Sunday Hunting on Public Land Again Defeated; Flip-Flop Politicians & Archaic Virginia Blue Law
Updated: Jan 22
Hunting on Sunday remains curiously contentious in Virginia. After nearly a decade of acrimonious debate, it was finally allowed on private lands in 2014. Virginia legislators, though, never granted public land hunters the same courtesy.
A proposal to allow Sunday hunting on public lands, if not conducted closer than 200 yards from a place of worship, failed last year in the House of Delegates’ Agriculture, Chesapeake and Natural Resources Committee on a 13-9 vote. The same proposal this year, offered again by Delegate James Edmunds, R-60, flamed out fast last week on a 16-6 vote. Remember, hunters on private land may hunt and shoot within those same distance constraints seven days a week. It would be illustrative to find out precisely how many houses of worship are concerned about hearing an occasional shot in the distance.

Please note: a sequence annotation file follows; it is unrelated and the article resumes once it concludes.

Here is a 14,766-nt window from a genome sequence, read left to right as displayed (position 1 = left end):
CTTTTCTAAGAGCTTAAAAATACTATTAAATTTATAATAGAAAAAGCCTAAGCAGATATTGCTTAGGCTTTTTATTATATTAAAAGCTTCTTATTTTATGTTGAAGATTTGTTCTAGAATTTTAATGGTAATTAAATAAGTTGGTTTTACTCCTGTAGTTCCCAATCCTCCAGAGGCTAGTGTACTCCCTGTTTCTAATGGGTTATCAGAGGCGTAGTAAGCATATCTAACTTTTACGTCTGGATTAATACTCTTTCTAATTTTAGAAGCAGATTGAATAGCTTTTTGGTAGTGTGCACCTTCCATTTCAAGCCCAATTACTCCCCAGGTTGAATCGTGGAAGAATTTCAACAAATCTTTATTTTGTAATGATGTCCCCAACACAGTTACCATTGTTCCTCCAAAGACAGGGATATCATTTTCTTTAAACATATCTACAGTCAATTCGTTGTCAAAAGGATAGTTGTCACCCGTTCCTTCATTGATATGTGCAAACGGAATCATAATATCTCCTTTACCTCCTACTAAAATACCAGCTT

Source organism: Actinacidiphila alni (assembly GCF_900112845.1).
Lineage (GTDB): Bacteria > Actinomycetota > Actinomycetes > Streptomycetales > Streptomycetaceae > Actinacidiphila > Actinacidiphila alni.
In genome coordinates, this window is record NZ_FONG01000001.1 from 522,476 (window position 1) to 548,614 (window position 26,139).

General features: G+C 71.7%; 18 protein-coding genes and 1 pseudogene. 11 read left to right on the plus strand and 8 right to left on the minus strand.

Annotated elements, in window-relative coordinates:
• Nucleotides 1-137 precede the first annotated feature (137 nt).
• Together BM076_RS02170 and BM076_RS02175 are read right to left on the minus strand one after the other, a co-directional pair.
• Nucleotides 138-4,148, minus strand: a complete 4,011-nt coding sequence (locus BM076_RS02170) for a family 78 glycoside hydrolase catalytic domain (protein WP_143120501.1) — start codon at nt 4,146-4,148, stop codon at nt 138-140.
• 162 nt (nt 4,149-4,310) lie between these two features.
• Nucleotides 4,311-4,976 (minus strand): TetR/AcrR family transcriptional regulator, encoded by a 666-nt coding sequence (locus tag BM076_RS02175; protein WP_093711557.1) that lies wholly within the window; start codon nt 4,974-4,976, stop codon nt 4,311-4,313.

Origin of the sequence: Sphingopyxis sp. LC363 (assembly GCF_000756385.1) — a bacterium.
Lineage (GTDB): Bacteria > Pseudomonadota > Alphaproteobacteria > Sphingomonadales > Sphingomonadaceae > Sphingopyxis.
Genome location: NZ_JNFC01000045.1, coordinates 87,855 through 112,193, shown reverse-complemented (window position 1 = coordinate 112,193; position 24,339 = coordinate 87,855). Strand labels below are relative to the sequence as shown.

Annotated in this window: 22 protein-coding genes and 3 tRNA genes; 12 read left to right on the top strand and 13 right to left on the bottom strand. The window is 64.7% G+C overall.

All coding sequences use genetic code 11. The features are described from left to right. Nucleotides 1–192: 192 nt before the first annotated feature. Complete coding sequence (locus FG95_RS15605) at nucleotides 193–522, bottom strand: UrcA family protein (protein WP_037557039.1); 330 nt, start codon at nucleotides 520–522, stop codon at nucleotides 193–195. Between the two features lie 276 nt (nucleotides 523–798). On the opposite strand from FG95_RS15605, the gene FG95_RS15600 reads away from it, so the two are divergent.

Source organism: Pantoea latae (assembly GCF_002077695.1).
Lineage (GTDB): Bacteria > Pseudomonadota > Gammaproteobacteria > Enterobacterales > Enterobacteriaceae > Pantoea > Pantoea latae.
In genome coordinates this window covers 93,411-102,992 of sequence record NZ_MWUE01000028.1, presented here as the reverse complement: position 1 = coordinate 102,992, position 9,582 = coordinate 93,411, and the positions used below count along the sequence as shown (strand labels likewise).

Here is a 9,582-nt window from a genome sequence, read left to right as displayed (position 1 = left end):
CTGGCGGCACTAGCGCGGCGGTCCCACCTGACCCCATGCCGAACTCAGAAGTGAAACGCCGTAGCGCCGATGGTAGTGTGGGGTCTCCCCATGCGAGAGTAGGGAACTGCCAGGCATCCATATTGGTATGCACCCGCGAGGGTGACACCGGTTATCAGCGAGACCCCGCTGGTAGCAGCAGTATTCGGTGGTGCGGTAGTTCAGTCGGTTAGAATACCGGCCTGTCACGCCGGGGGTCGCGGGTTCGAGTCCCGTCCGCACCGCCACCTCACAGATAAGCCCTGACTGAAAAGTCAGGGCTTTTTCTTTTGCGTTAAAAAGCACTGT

Hunters remain unwelcome on Sundays across 1.66 million acres of Virginia national forests and 69,000 acres of state forests. Amazingly, Sunday hunters are still banned on more than 200,000 acres of wildlife management areas, lands that were bought with and are maintained by Virginia’s Department of Wildlife Resources using hunter-derived revenues – money that came from license and registration fees, conservation stamps and federal excise tax apportionment.
Even military installations are part of the ban, although I bet local commanders could permit Sunday hunting if it was determined that it helped meet required wildlife management plans. Virginia military installations have about 100,000 acres or more of accessible hunting land, as I calculate it. These installations, such as Forts A.P. Hill and Pickett and Marine Corps Base Quantico, and even Fort Belvoir, are often the only substantial, quality hunting venues for countless hunters, especially people living and working on those bases or in proximity along the densely packed I-95 corridor. After all, public land remains sparse in the eastern part of Virginia.
Some delegates flip-flopped on their vote. Delegate Kenneth Plum, D-36, who chairs the committee, voted for the bill last year. So did Margaret Ransone, R-99, who represents much of the Northern Neck.